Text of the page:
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In one week, Senate Judiciary Committee Chairman Patrick Leahy says he will begin establishing a “commission of inquiry” to investigate the Bush administration’s use of torture and other abuses of power, but House Speaker Nancy Pelosi is objecting to his plan of granting immunity to some witnesses.
In an interview with Rachel Maddow on her MSNBC program Wednesday, Pelosi called Leahy's investigative plan “a good idea,” but objected to immunity that could prevent prosecutors from holding Bush administration officials accountable for crimes in a court of law.
Pelosi, who refused to hold impeachment hearings when George W. Bush was President, signaled that she now prefers a proposal by House Judiciary Committee Chairman John Conyers, who wants a “blue-ribbon panel” to probe the Bush administration but seeks a special prosecutor, too.
Pelosi also said that when she was the senior Democrat on the House Intelligence Committee during Bush's first term she was briefed about the CIA's "enhanced interrogation" techniques but only in the "abstract." She said she was never told the agency's interrogators intended to use such methods.
In a floor statement earlier on Wednesday, Leahy said he would hold a Senate Judiciary Committee hearing on March 4 to examine the best way for an independent panel to probe how Bush exercised his “national security and executive power as related to counterterrorism efforts.”
“The past can be prologue unless we set things right,” the Vermont Democrat said. “The last administration justified torture, presided over the abuses at Abu Ghraib, destroyed tapes of harsh interrogations, and conducted ‘extraordinary renditions’ that sent people to countries that permit torture during interrogations.
“The last administration used the Justice Department – our premier law enforcement agency – to subvert the intent of congressional statutes. They wrote secret law to give themselves legal cover for these misguided policies, policies that could not withstand scrutiny if brought to light.”
Though Leahy has argued that a “truth commission” is the best way to expose the dark underbelly of Bush’s policies, other civil liberties experts say accountability requires bringing to justice perpetrators of serious crimes, no matter how high their government positions.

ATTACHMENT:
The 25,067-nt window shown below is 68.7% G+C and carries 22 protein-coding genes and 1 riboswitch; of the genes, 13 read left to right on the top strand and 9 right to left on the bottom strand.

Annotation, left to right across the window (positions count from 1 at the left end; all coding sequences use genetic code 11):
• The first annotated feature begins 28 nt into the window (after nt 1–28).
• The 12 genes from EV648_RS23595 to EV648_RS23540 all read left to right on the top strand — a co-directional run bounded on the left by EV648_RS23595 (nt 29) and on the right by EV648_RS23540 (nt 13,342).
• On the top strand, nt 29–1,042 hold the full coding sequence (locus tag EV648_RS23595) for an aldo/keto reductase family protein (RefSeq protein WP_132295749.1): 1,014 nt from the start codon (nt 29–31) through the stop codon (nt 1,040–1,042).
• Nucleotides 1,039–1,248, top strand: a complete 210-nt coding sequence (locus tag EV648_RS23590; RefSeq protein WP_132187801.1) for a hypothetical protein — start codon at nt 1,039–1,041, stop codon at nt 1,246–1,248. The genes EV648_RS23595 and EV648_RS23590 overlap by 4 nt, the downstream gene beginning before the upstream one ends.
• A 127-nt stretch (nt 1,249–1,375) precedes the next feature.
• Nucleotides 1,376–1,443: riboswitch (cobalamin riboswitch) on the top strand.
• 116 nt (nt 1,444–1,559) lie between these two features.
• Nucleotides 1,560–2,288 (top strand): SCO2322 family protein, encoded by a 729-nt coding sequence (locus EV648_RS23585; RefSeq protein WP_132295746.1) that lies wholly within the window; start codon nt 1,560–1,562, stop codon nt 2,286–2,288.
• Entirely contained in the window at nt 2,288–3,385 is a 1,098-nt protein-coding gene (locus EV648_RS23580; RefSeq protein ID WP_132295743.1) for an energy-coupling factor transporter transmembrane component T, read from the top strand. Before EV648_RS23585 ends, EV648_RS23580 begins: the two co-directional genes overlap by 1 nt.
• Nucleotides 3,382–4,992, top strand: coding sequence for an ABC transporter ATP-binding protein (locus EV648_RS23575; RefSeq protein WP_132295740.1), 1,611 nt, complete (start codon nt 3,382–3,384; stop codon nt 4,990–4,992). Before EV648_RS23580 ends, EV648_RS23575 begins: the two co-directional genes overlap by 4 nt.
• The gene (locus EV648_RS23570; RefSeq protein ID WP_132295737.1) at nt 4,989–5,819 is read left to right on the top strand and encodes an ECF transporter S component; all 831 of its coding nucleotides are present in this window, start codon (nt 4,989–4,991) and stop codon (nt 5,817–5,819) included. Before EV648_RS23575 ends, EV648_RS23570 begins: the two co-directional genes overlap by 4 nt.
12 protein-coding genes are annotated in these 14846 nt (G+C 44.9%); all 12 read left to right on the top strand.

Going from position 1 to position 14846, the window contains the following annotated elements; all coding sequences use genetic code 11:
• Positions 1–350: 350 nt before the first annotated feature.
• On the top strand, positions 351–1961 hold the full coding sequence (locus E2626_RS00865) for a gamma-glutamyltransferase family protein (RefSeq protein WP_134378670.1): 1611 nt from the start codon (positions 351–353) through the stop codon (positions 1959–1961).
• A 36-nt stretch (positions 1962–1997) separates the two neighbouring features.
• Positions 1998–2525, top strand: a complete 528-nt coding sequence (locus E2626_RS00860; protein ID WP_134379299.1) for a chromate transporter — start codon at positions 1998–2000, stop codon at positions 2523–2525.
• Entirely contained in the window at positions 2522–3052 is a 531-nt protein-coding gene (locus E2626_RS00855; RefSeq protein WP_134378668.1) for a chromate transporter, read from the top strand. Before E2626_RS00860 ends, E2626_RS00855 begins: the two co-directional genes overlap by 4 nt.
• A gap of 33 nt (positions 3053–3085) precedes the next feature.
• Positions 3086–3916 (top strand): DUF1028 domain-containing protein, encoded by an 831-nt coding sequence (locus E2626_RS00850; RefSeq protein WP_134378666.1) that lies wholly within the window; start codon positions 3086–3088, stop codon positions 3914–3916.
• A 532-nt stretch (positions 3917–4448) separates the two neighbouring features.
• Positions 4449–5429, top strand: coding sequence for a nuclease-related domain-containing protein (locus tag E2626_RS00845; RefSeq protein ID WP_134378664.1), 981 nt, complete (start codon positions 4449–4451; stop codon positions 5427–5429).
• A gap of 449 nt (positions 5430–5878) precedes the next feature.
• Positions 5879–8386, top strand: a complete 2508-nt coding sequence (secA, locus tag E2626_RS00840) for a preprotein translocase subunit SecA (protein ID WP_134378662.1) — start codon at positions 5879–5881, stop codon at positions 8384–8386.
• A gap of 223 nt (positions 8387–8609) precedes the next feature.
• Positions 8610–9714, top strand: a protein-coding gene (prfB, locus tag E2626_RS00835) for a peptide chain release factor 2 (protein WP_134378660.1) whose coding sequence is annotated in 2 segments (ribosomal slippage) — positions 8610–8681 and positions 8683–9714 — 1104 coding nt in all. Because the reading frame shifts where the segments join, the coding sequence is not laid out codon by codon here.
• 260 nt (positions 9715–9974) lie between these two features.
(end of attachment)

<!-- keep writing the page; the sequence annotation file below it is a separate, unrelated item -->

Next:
On Tuesday, David Swanson of afterdowningstreet.org circulated a petition demanding Attorney General Eric Holder appoint a special prosecutor to launch a criminal investigation into the Bush administration’s actions.
After Leahy’s Senate comments, the American Civil Liberties Union weighed in, urging both a special prosecutor and a congressional select committee.
"Both the Obama administration and Congress have an obligation to conduct investigations in order to achieve accountability and to ensure these egregious errors will not happen again,” said Caroline Fredrickson, director of the ACLU Washington Legislative Office. “In order for America to move forward and put torture and abuse behind us, we must know how our nation was led astray.”
A Gallup poll, released this month, found a plurality favoring a criminal probe – and a strong majority supporting some additional fact-finding. For instance, on torture, 38 percent favored a criminal investigation while 24 percent favored an inquiry by an independent panel. Thirty-four percent of those polled said they did not support additional investigation of Bush’s policies.
The poll results undercut claims of many Republicans and some Democrats that the public lacks the appetite to look into Bush administration abuses.
In his floor speech, Leahy said he’s aware that “many are focused on whether crimes were committed” but added that “it is just as important to learn if significant mistakes were made, regardless of whether they can be proven beyond a reasonable doubt to a unanimous jury to be criminal conduct.